The Problem: Stroke is the third leading cause of death in the United States and the leading cause of adult disability. While experts agree that stroke must be treated as a medical emergency and despite proven preventative therapies, stroke care in the United States has limited acute treatment options, low public awareness and inconsistent response by local health-care delivery systems.
Our Engagement: Stroke experts identified a national stroke registry as a critical need for the stroke care community. The registry would serve as a comprehensive tool for health care professionals to improve rapid-system response, timely and accurate patient assessments, and validate and track key epidemiological factors of stroke. Further, the registry could be used to identify patients for clinical trials and would expand the market for approved acute stroke-care products. With the congressional session nearing its close as Congress departed for home to campaign for re-election, high-level champions were required to secure funding amidst last-minute budget decisions.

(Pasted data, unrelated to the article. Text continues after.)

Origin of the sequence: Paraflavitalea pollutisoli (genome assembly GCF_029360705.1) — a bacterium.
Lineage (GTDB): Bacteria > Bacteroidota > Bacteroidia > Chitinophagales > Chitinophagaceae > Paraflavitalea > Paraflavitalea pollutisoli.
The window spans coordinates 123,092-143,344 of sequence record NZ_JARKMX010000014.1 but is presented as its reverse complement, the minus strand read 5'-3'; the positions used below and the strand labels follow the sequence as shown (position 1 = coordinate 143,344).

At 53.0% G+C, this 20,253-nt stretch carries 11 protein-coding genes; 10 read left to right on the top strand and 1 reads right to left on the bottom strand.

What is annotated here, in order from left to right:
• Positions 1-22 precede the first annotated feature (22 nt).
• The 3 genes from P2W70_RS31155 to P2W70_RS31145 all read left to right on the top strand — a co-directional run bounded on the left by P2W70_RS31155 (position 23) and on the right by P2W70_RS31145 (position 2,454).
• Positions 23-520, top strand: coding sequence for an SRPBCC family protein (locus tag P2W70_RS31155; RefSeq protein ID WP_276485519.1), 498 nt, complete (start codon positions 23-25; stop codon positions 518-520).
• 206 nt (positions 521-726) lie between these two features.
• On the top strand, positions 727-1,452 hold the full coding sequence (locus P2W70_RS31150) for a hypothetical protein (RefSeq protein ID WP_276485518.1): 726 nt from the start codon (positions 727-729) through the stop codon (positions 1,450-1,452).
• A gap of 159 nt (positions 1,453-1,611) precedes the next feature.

Our Action: We worked with leaders in the stroke community, and unlike earlier attempts by others, were able to build a consensus on key issues related to the registry and the lobbying strategy. In less than two weeks, leaders in the stroke community were identified, developed a registry methodology; determined funding necessary for a stroke registry pilot project; identified the agency to house the registry; and educated key congressional staff on the benefits and importance of a national stroke registry.
We counseled a team of lobbyists, developed the educational materials for their use and coordinated all stroke community communications. The efforts were successful, and $4.5 million was budgeted in 2001 for The National Paul Coverdell Acute Stroke Registry.
Funding has continued since 2001 and the studies have demonstrated improved care for patients.